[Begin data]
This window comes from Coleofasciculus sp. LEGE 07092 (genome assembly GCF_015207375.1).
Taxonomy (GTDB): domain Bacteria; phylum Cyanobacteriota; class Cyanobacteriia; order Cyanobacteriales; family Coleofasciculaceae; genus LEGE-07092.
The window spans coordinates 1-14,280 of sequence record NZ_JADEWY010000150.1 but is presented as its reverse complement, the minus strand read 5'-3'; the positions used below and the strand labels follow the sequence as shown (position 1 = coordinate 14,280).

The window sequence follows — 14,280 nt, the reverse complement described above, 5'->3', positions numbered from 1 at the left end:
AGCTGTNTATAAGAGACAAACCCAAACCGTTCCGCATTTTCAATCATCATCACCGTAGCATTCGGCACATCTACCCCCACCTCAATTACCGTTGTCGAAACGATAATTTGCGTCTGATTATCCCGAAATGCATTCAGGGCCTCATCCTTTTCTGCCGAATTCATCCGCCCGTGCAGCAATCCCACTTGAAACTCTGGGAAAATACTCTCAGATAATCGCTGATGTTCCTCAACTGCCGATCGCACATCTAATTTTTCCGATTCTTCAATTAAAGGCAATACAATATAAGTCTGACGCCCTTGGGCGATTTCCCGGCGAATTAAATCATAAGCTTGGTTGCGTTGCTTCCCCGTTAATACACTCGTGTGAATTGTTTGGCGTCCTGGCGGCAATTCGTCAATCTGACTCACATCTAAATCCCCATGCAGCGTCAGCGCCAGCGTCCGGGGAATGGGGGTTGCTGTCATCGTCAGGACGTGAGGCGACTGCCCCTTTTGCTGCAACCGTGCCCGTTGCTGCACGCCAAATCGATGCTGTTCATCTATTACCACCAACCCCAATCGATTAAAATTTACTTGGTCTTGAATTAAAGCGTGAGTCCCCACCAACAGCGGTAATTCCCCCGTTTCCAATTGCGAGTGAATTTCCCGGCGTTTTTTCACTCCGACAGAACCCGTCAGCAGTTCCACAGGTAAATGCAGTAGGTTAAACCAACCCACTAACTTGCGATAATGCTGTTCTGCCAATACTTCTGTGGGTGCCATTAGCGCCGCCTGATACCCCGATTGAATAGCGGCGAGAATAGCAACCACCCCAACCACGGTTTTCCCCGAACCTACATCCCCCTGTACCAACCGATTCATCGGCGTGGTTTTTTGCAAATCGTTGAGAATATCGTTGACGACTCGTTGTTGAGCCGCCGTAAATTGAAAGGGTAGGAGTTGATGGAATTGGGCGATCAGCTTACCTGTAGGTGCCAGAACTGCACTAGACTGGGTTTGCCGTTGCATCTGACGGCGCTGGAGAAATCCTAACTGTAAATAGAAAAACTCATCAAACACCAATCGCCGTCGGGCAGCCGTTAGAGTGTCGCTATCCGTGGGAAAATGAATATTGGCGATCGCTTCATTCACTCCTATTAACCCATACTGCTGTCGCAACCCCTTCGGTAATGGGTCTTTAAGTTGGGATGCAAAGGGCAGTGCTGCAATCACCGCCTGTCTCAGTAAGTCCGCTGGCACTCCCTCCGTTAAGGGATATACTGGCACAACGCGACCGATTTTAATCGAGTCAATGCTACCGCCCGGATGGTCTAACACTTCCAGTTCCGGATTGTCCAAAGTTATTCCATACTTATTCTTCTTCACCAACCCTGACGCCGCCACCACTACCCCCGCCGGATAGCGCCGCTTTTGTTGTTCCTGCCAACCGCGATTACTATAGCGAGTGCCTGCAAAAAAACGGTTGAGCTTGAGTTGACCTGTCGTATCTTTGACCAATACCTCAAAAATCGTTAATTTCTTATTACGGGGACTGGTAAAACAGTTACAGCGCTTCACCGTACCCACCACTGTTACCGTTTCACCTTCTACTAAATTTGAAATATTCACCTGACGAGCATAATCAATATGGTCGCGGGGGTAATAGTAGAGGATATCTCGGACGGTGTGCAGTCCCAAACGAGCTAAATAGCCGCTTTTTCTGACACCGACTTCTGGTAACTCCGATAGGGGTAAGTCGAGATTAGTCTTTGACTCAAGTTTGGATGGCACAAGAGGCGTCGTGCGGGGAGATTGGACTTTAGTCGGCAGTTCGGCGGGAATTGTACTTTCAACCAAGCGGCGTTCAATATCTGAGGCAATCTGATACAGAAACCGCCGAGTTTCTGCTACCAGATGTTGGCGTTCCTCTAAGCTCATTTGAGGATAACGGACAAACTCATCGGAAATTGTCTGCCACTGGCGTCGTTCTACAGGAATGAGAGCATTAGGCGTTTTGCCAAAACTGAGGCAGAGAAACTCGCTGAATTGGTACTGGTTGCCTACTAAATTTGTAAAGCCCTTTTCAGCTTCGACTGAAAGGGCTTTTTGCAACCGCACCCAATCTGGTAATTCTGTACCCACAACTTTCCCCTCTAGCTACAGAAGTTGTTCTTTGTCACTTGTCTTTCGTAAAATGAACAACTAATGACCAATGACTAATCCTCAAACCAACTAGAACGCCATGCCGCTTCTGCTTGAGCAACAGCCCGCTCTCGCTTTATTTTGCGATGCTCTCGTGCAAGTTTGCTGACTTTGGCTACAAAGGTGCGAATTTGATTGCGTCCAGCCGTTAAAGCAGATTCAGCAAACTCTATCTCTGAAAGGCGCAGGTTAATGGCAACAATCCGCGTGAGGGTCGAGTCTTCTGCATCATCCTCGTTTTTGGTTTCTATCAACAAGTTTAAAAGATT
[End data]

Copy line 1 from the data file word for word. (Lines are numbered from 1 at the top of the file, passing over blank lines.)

This window comes from Coleofasciculus sp. LEGE 07092 (genome assembly GCF_015207375.1).